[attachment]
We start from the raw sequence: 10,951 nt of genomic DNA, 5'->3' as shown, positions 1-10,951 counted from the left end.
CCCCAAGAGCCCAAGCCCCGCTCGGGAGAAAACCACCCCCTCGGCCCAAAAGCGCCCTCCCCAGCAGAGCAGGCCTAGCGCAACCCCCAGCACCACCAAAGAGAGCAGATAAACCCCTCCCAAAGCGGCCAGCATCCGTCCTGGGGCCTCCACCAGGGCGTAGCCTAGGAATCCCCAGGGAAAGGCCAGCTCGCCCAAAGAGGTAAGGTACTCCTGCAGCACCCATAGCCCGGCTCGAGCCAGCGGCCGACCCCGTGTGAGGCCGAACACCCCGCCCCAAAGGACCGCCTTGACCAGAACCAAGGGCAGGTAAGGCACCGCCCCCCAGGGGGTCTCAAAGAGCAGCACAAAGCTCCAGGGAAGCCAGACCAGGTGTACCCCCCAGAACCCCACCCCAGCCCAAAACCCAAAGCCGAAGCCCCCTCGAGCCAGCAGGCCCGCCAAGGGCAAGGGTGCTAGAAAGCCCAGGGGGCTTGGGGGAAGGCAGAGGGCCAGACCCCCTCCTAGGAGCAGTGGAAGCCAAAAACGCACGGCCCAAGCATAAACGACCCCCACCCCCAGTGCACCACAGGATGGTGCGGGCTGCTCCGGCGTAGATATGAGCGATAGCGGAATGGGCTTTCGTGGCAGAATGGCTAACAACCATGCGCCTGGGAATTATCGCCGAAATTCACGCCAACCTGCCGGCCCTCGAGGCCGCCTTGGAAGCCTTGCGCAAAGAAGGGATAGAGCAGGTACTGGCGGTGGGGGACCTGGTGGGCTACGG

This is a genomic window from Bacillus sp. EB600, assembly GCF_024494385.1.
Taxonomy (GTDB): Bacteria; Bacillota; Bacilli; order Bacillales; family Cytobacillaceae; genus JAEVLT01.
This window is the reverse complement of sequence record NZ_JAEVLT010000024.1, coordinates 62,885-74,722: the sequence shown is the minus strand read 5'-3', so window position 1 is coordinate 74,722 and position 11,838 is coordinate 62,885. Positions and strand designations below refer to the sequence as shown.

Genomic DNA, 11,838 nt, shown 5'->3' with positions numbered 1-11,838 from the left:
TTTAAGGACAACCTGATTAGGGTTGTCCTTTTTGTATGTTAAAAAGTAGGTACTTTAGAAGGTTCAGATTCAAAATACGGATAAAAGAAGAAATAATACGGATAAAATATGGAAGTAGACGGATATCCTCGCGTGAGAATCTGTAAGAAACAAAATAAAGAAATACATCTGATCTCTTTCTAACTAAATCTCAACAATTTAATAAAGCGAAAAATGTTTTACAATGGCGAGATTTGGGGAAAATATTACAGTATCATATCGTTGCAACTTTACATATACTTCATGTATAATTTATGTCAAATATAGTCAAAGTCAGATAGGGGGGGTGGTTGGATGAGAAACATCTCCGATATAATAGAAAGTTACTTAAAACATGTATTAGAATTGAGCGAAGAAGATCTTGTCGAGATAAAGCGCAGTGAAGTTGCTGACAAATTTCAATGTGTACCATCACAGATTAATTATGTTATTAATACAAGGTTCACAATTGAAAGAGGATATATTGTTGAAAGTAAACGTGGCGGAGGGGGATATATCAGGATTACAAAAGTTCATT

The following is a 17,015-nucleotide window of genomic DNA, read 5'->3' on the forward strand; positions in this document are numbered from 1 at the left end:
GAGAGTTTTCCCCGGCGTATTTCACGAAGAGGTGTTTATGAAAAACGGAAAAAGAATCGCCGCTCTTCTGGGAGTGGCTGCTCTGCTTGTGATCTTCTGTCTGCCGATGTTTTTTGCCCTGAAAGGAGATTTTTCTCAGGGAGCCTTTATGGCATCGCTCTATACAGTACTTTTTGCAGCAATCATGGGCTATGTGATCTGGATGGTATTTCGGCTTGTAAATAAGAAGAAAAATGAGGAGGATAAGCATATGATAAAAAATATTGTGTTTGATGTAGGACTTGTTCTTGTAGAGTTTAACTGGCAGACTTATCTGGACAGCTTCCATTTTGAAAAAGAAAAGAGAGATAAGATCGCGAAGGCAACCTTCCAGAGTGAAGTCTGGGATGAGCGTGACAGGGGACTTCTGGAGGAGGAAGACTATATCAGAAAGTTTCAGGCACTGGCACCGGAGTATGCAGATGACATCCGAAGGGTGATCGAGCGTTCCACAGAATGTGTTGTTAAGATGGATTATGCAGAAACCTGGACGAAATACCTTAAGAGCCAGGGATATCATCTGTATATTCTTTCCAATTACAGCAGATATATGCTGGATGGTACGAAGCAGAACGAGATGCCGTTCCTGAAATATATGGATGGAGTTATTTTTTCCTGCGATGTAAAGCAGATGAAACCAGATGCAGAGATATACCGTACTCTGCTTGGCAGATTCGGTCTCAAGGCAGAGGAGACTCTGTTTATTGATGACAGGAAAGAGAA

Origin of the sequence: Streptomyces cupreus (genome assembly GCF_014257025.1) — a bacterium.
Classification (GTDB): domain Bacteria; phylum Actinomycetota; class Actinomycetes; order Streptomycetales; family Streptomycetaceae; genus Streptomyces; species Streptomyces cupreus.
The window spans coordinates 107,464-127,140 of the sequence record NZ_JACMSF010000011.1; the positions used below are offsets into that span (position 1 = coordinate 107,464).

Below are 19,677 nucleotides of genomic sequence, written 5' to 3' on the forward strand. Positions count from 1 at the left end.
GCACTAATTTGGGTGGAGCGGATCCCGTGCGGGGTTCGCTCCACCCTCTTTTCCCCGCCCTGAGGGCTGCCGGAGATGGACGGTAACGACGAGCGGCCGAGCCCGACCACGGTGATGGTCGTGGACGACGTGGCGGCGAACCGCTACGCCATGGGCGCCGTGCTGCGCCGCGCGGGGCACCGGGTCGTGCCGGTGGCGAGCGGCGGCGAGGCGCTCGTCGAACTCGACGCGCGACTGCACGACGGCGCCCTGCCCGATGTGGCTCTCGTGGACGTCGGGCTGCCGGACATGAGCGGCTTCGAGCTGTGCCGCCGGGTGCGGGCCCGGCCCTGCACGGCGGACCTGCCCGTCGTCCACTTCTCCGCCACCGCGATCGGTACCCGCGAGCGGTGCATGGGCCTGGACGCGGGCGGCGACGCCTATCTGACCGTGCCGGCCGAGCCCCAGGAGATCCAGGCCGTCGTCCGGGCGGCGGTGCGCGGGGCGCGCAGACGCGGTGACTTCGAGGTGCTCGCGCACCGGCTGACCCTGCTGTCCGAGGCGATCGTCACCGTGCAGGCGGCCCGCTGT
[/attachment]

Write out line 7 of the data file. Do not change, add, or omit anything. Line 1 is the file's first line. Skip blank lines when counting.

TTTAAGGACAACCTGATTAGGGTTGTCCTTTTTGTATGTTAAAAAGTAGGTACTTTAGAAGGTTCAGATTCAAAATACGGATAAAAGAAGAAATAATACGGATAAAATATGGAAGTAGACGGATATCCTCGCGTGAGAATCTGTAAGAAACAAAATAAAGAAATACATCTGATCTCTTTCTAACTAAATCTCAACAATTTAATAAAGCGAAAAATGTTTTACAATGGCGAGATTTGGGGAAAATATTACAGTATCATATCGTTGCAACTTTACATATACTTCATGTATAATTTATGTCAAATATAGTCAAAGTCAGATAGGGGGGGTGGTTGGATGAGAAACATCTCCGATATAATAGAAAGTTACTTAAAACATGTATTAGAATTGAGCGAAGAAGATCTTGTCGAGATAAAGCGCAGTGAAGTTGCTGACAAATTTCAATGTGTACCATCACAGATTAATTATGTTATTAATACAAGGTTCACAATTGAAAGAGGATATATTGTTGAAAGTAAACGTGGCGGAGGGGGATATATCAGGATTACAAAAGTTCATT